Made in 1970, Hatchet for the Honeymoon is about John Harrington (Stephen Forsyth), a hugely successful fashion designer who is also a serial killer, exclusively, it would seem, of women who are just about to get married. That's sort of your whole plot, which isn't too unusual for a giallo. What is unusual, at least in my limited experience, is that most gialli are, among other things, mysteries in the "whodunnit" mode -- someone is hacking up people, who is it? -- but you know from the beginning of Hatchet for the Honeymoon that Harrington is the killer. What you don't know, and what he doesn't know, is why he does it. But wait, why does he do it? He does it because he believes that with each bride-to-be he cuts down, a piece of the childhood psychological puzzle will be added to, and help clear up, the mystery of...why he kills young brides. Something happened in his childhood that caused him to become a murderer, and the only way to regain that memory is to murder. He murders to discover why he murders. The almost amazing part of all this is that by the end of the film, there's actually a logic to it all. The reveal, which I'm very tempted to give away because I honestly think it's so good and is part of what makes this film so interesting, is almost a punchline, but while Bava wasn't against the idea of occasionally playing his horror for laughs, I don't think that's what is going on here. Essentially, Harrington's murderous life and psychology is just a snake eating itself, which I suppose is giving away more than enough.
Along the way, Bava's able to get in a lot of other weirdness and more than a little craft. There's a terrific sequence, for instance, involving a murder that occurs in Harrington's home just before the police arrive (for various reasons, the police view Harrington as a person of interest), and with no time to cover anything up, Harrington is forced to leave the corpse on the landing of a stairway leading up from the foyer, where he and the police are eventually standing. Dripping blood and a dangling hand threaten at any second to give Harrington away, and the whole thing is just marvelously Hitchcockian, and put me in mind especially of the potato truck sequence from Frenzy -- not visually or anything, but the idea of feeling tense for the safety of an unrepentant murderer -- which is even more interesting when you consider that Hitchcock released his film two years after Hatchet for the Honeymoon came out. But since there's some very blatant Psycho stuff in this film, we'll call it a draw. Also interesting, and also not very giallo-like is the almost complete absence of graphic violence (or nudity!). Bava has never seemed to me to be the Italian horror filmmaker who was most interested in that kind of bloodshed, but he certainly had it in him. But not here, though, where you'd think he'd find plenty of space for it. No, instead he shows a woman struck down by the killer's hatchet by cutting, just as the blade is about to land, to a wild, red, still image of her face being split down the middle. It's very precisely timed and hugely effective.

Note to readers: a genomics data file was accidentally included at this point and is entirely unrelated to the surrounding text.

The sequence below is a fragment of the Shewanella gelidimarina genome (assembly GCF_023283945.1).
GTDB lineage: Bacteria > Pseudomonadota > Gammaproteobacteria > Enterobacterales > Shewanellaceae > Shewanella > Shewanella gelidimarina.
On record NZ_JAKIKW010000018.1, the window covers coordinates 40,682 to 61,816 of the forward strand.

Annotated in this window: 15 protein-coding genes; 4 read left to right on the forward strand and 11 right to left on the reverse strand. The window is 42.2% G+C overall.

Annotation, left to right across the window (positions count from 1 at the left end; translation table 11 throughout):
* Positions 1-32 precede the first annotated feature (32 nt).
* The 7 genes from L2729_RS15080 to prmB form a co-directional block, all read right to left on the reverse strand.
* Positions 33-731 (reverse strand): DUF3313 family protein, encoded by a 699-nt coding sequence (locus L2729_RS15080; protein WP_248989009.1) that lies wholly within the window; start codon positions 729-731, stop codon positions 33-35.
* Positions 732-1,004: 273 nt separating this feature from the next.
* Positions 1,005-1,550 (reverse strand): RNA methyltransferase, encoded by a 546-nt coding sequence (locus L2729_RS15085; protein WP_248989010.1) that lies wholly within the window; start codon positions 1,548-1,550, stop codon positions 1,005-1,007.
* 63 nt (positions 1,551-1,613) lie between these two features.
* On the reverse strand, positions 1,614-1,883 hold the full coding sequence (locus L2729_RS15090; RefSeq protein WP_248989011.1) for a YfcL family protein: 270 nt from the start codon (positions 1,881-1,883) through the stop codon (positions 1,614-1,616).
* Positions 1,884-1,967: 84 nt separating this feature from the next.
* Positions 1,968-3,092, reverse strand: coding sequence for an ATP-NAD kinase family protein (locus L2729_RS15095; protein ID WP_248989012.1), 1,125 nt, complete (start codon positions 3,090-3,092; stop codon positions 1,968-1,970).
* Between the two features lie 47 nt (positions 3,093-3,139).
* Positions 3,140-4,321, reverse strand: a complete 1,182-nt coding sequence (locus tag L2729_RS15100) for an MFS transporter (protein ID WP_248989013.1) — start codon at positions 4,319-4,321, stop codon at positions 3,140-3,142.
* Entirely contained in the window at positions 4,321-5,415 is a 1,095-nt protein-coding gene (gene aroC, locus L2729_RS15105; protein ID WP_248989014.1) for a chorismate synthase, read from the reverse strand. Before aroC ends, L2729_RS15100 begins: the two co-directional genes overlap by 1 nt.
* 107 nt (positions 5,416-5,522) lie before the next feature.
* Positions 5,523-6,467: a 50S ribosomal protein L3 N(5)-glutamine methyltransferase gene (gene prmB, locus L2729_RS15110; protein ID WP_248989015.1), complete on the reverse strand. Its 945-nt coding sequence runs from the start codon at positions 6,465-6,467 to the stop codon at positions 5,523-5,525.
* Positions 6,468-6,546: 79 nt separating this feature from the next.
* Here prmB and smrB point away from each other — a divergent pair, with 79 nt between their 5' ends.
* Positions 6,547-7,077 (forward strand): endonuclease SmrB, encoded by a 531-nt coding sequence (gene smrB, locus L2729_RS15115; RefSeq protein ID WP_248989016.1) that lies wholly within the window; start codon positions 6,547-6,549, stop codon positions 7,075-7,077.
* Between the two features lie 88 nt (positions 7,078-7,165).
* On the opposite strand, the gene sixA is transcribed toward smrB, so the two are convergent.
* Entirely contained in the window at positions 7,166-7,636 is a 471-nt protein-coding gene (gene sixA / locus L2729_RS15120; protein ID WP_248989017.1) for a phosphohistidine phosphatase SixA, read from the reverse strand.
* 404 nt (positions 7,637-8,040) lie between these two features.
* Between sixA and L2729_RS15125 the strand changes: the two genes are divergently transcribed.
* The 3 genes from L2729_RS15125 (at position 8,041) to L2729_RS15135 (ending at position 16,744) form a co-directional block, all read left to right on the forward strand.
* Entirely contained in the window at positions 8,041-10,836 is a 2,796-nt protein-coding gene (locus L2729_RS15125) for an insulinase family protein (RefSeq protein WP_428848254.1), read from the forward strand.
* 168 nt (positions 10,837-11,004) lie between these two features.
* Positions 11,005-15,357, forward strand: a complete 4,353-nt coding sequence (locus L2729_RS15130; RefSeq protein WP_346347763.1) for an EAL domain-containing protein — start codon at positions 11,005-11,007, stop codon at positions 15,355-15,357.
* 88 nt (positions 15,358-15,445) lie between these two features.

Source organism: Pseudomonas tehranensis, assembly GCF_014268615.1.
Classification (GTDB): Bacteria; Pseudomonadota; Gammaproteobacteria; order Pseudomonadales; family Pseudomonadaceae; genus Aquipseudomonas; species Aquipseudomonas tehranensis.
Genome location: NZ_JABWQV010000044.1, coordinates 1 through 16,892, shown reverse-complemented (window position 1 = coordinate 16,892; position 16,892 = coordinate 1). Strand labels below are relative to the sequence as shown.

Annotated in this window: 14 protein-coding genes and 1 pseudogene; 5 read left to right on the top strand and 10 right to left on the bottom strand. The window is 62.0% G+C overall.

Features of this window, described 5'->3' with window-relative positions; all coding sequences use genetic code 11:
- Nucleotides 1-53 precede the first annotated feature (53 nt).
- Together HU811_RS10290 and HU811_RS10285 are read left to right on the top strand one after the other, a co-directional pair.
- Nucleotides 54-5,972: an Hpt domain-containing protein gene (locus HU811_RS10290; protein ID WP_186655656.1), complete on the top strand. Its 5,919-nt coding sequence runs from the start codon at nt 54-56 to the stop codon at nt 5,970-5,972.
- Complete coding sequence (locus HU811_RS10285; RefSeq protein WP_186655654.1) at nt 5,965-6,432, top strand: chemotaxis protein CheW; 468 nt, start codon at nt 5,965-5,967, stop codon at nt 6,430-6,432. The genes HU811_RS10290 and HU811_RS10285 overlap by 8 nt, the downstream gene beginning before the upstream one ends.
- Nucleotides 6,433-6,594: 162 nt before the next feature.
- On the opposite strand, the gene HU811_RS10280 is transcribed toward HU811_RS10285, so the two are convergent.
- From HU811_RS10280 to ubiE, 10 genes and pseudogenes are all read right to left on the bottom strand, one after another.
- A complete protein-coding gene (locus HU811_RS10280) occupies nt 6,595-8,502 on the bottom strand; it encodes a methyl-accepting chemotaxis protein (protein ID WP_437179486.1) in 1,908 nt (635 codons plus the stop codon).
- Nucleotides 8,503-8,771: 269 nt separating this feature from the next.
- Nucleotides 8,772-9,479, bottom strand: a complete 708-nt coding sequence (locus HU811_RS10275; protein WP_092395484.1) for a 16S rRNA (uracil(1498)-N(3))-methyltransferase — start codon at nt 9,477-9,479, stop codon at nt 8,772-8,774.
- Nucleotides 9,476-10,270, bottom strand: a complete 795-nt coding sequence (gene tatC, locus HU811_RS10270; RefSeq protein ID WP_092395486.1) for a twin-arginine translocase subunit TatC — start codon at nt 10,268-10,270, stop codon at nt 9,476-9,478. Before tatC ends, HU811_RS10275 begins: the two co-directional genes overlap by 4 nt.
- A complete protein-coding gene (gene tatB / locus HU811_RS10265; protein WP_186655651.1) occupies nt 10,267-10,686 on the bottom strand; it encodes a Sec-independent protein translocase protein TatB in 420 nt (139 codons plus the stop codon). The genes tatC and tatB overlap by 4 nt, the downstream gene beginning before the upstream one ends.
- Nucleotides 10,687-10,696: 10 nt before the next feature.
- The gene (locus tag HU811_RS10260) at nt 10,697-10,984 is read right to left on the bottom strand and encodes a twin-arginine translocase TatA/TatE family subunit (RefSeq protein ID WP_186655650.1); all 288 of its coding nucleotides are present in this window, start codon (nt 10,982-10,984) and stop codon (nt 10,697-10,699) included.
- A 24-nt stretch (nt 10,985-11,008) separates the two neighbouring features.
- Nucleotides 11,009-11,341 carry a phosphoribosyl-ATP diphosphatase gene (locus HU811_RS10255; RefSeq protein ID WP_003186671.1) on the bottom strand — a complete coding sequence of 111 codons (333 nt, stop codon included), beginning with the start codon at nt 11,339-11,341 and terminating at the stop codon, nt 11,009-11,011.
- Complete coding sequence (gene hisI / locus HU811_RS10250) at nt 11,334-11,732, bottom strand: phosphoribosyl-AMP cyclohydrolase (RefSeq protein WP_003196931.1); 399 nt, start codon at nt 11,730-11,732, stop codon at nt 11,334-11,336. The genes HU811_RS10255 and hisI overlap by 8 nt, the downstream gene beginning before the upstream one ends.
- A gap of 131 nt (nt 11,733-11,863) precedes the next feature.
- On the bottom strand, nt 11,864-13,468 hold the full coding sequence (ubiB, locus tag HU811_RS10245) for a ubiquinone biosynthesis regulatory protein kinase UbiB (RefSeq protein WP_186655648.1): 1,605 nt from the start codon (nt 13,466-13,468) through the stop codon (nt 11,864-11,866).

Plus, there's a ghost in this movie. To go too deeply here would get into more plot stuff than I'd like, or than you'd like, but suffice it to say, one of Harrington's victims comes back to haunt him. What's so weird about this is that while most filmmakers would try to make this a "is that really a ghost or is it in his guilt-ridden mind?" thing, Bava very explicitly removes that option by reversing the way these things are generally done: everyone can see the ghost but Harrington. But Harrington knows for a fact that the woman everyone is claiming to be having a conversation with, or whatever's going on, is dead as shit. I kept waiting for Bava to pull some typical giallo nonsense out of his ass to deal with this, but he never does. It's pretty great, even if it is entirely shithouse.
In some ways, Hatchet for the Honeymoon provided me with the same kind of negative reactions I often get from such films, including, I must admit, Blood and Black Lace. Dialogue's not a big deal in these movies, I guess, and while broad acting can be fine, can be great, broadness delivered with a blank face is something I've yet to warm to. Though Forsyth is good, as is Laura Betti as his wife -- she's at least not blank-faced. But this is one of the rare Italian horror films that makes me not care so much about the more typical filmgoing pleasures that I've become used to. It's offering up some very different things, and they turn out to be plenty.